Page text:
Andrew then handed over to colleagues for any responses or questions on the report.

DR PHILLIPPA WHITFORD stated that the initial Ombudsman’s findings do not take into account that for money women, the delay is far longer than 28 months, and that some women only found out their pensions were changing as late as 2011. Phillippa suggested that the APPG should challenge the Ombudsman about this.

Phillippa also raised the wider economic implications of the maladministration, and its effect on 1950s-born women personally, but on jobs more broadly. Andrew recognised these points, and stated that the APPG should make a formal representation to the Ombudsman raising these issues.

BARBARA KEELEY asked if the APPG could find information on whether or not the Ombudsman had ever recommended compensation within Level 6. She also reiterated the urgency of the need for compensation, and highlighted the fact that whilst this investigation is ongoing, women are dying whilst still not receiving compensation. GAVIN NEWLANDS indicated his agreement with Barbara’s statements.

Barbara also suggested that the APPG should invite former DWP Minister’s who have expressed concern over 1950s-born women and DWP inaction since leaving office.

Peter and Andrew agreed, and Peter stated that the APPG should focus on calling for the top level of compensation to be recommended by the PHSO. Peter also expressed his concern that no administration has managed to get a grip on this issue, and that the DWP has successively tried to ignore this issue. He also agreed with Andrew about the PHSO contradicting the Government, and that this needs to be raised in further discussions and questions to Ministers.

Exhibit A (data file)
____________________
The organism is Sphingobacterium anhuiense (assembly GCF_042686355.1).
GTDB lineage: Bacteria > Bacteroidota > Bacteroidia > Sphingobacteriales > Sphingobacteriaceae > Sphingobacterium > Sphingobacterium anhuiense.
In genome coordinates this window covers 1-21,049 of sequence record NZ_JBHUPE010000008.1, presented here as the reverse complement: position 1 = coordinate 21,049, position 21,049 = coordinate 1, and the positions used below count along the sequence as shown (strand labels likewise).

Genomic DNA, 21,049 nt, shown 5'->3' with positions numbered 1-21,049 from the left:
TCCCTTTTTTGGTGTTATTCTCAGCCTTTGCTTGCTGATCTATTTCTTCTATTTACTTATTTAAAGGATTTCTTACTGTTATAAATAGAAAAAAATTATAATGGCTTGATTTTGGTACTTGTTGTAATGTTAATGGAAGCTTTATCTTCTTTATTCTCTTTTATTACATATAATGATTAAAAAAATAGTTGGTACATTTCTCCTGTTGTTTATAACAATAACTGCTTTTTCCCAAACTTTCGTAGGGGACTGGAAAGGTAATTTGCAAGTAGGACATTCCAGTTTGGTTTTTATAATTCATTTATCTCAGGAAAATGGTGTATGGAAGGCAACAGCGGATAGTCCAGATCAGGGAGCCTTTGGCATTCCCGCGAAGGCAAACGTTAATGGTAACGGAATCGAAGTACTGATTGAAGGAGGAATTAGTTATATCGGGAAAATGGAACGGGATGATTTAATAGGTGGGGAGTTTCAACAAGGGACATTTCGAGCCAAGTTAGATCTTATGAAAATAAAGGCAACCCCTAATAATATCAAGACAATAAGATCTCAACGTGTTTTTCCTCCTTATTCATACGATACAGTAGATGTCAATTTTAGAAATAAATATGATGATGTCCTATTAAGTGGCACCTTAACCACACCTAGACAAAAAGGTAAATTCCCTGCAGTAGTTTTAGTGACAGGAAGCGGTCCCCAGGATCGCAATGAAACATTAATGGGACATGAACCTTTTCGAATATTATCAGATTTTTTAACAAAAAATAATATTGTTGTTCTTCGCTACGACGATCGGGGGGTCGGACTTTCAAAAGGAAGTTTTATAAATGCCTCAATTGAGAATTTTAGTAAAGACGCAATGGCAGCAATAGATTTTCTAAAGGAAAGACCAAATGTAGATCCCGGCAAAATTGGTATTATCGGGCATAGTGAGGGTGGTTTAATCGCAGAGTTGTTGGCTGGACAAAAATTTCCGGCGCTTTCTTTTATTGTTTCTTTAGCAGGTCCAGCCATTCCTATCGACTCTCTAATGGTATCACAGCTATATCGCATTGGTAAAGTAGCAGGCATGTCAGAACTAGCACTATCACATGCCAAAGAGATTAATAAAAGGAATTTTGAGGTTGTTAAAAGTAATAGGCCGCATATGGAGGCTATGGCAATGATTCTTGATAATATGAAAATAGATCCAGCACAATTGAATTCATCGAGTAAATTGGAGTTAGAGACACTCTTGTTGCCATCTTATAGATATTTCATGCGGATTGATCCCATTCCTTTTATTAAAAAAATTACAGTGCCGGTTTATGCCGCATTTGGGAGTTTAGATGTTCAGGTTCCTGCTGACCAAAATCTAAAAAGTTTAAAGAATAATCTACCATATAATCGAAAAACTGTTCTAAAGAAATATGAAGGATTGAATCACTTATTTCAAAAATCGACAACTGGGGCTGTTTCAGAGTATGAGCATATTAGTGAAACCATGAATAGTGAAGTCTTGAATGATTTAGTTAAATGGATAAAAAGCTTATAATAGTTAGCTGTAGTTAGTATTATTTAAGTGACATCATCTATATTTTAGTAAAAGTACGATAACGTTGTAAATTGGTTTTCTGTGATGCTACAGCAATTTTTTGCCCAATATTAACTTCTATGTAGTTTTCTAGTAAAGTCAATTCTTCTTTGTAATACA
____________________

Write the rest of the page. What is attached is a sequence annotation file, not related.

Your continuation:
After this discussion, APPG members expressed their agreement with the points raised, and Andrew and Peter agreed to action them accordingly.

Andrew then moved on to the next session, which he advised members would be an evidence session. This evidence session will allow various 1950s to present on their perspective of the PHSO report, and any evidence they deem pertinent to the work of the APPG.

Andrew made it clear that because this is a reformed group, he and Peter feel that it’s important that all stakeholders are given an opportunity to present to the new group and are given a fair hearing on what actions they feel need to be taken. This is not to say that the APPG will endorse any particular course of action, but instead will use the evidence session to get an idea of where the various 1950s-women’s groups are at, and whether or not any evidence given can further inform our work programme.

Andrew stated that the evidence session will take place remotely, due to geographical constraints, and that there may need to be more than one, dependent on logistics. He stated that this is in the process of being organised, and he and Peter would let members know as soon as it was in the diary.

  1. A.O.B

Andrew asked if there was any other business to discuss. Peter and Andrew thanked all attendees for their contributions and closed the meeting.